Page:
Workers at a British weapons plant that supplies missiles to Ukraine are to stage a two-week strike after accusing the Ministry of Defence of breaking a pledge to hold meaningful pay talks.
The GMB trade union said on Thursday that nearly 50 staff who handle Storm Shadow and Brimstone missiles assembled at an MoD munitions plant at Beith in Ayrshire would go on strike from Monday.
The union suspended its plans to stage that strike in mid-August after the MoD agreed to talks at the conciliation service Acas but union leaders said they did so under false pretences and in bad faith.
There was no substantive offer, said Chris Kennedy, a GMB Scotland organiser. “We had been assured decision-makers would be arriving with constructive proposals to resolve this dispute but they didn’t and there wasn’t,” he added.
“There was nothing new to discuss and nothing new to take back to our members. If the MoD was advised this was how to proceed, it was badly advised.
“It was, in fact, an exercise in bad faith and disrespect and has only hardened our members’ determination to secure fair pay. They do not want to strike but have been given no choice.”
The strike is a significant escalation of a simmering dispute between the GMB’s members at Beith and the Defence Equipment & Support (DE&S) agency – the MoD agency that handles the military’s supplies, equipment and weapons – over their pay and bonuses. In June and July, it staged a handful of one-day stoppages, the first in the agency’s history.
The GMB estimates its members, who handle, load and transport the missiles, are up to £18,000 a year worse off than the specialist staff who assemble them. Those skilled “craft” employees were given pay and bonuses increases to stop them leaving for better-paid private sector jobs.
Their campaign for better pay won the support from trade union leaders and opposition politicians in Ukraine, and from the Scottish National party. The GMB said the plant’s craft workers had signed a petition backing the pay demands from their non-craft colleagues.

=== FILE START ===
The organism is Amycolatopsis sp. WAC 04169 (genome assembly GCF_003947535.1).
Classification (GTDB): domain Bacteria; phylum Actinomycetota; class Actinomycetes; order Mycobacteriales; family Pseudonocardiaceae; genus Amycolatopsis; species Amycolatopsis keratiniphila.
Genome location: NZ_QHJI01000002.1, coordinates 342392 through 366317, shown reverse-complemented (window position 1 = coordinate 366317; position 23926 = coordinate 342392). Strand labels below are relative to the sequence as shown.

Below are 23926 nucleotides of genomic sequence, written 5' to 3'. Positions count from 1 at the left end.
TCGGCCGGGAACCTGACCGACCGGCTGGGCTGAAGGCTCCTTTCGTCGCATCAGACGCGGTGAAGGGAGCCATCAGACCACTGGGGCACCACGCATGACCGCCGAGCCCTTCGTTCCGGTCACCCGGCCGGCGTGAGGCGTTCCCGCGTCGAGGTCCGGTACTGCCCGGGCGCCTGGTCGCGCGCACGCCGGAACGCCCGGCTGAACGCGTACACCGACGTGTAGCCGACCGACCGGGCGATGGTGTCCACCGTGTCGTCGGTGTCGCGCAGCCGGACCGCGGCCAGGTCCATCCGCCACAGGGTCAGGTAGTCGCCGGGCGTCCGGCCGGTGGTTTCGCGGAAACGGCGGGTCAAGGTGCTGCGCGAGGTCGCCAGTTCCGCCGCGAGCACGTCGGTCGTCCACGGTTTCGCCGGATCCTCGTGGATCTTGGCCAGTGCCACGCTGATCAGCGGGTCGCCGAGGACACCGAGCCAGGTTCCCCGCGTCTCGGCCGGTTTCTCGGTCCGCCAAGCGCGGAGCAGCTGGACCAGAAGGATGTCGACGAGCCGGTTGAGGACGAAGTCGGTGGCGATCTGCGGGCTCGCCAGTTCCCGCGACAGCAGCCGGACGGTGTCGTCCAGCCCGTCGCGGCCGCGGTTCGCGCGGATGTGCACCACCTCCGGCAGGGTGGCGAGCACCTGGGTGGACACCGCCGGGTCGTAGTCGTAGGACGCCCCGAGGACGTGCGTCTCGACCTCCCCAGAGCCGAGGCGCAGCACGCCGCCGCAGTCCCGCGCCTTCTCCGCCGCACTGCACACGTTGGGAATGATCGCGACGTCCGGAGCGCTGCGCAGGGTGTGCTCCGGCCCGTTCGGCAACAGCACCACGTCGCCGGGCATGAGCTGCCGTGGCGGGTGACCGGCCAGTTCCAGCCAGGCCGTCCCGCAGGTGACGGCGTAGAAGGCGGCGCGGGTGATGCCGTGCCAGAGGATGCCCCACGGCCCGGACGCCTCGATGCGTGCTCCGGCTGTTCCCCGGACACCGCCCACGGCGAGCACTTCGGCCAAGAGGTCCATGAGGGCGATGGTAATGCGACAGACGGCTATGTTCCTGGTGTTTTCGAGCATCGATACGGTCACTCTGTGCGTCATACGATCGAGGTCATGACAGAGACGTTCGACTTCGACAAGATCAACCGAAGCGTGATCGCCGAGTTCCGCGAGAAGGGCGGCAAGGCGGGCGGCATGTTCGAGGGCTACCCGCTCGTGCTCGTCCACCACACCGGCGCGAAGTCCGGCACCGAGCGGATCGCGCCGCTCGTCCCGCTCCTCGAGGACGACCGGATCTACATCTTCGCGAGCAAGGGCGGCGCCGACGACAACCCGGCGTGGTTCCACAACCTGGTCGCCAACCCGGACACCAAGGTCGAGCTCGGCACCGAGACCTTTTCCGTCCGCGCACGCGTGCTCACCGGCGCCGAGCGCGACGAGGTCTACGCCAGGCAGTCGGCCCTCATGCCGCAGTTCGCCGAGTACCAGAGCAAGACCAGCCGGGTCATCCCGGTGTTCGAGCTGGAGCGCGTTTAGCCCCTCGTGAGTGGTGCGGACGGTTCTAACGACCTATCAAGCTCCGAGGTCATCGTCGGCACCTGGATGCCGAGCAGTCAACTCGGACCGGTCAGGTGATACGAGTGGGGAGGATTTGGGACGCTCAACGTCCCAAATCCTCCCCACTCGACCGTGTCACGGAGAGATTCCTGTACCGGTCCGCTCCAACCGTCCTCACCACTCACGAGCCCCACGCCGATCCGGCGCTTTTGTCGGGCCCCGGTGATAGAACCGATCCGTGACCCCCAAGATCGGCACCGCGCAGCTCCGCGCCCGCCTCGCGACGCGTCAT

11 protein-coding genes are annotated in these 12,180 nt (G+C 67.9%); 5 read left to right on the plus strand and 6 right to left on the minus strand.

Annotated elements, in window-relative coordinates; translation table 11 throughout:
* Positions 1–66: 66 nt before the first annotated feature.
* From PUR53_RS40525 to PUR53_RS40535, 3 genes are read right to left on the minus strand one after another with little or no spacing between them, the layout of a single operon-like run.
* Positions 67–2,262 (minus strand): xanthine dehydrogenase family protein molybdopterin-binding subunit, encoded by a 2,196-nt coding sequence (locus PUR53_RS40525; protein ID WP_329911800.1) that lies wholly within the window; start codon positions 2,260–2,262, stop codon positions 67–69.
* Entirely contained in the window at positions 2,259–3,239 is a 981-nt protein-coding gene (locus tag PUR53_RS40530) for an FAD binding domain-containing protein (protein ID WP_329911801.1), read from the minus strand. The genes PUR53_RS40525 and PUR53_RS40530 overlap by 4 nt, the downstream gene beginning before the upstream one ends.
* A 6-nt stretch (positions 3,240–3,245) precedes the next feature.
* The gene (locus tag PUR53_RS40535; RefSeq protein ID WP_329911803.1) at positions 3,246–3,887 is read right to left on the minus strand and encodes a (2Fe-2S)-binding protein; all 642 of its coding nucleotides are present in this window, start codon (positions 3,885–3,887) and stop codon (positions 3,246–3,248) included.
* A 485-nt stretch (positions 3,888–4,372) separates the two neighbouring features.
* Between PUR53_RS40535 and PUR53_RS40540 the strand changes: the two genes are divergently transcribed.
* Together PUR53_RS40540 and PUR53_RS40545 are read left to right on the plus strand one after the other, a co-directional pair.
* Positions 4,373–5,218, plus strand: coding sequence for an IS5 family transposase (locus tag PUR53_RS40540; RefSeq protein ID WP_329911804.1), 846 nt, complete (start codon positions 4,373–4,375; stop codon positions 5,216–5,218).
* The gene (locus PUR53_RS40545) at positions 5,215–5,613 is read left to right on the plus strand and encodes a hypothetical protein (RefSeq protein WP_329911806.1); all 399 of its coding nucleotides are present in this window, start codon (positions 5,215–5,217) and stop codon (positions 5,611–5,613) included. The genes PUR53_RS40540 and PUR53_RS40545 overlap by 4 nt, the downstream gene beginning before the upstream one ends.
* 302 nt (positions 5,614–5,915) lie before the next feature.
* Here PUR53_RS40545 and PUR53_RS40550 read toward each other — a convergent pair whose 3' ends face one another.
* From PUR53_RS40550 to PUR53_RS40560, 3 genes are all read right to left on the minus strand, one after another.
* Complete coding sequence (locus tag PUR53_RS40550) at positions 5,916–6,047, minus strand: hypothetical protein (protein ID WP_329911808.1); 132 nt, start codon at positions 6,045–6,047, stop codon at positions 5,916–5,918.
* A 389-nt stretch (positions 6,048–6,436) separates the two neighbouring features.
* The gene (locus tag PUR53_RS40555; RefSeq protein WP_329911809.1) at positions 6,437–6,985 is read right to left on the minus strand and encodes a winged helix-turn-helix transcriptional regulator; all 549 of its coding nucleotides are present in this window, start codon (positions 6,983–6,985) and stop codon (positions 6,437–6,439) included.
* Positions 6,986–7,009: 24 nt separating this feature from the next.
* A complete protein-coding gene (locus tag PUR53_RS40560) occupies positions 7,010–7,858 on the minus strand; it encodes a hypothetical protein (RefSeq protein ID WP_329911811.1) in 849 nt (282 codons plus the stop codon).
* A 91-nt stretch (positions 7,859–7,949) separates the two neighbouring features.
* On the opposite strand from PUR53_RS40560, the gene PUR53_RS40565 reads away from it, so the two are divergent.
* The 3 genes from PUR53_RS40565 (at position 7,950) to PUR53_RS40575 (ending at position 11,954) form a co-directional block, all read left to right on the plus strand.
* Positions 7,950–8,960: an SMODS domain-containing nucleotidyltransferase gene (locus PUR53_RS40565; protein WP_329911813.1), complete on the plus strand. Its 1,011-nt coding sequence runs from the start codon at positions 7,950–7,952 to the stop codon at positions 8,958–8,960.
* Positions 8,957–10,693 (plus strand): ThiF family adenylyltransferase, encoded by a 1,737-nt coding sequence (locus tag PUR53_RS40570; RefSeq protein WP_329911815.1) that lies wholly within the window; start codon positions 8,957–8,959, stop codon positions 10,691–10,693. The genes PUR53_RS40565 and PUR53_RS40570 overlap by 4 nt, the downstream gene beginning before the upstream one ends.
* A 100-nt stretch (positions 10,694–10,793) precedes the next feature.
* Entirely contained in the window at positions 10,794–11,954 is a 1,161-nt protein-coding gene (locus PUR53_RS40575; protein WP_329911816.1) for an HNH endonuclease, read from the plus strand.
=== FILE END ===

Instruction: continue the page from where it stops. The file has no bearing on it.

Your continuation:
The MoD said it had contingency plans in place to minimise disruption and said the strike would have no effect on missile deliveries to Ukraine.
In August, the MoD implied it would make a better offer in the Acas talks.
“We are referring this dispute to Acas’s conciliation service, which will help us explore potential opportunities that we can agree on to find a resolution,” the MoD said in mid-August. “This is a voluntary process and is a clear measure of our willingness and intent to engage constructively and productively with GMB to resolve this issue.”
It claimed on Thursday that it had made a fair offer to the strikers. “DE&S management has put forward an offer which would significantly improve the pay of the workers in dispute in a sustainable and affordable way,” a spokesperson said. “[As] with all employers, employees are paid differently depending on grade as well as the nature of their role.”
Louise Gilmour, GMB Scotland’s secretary, said: “Everyone brings different skills to their work and that should be recognised but the role of our members is fundamental to the effective operation of this important site.
“They are only asking for fairness and the support they have received from Scotland to Ukraine shows why they deserve it.”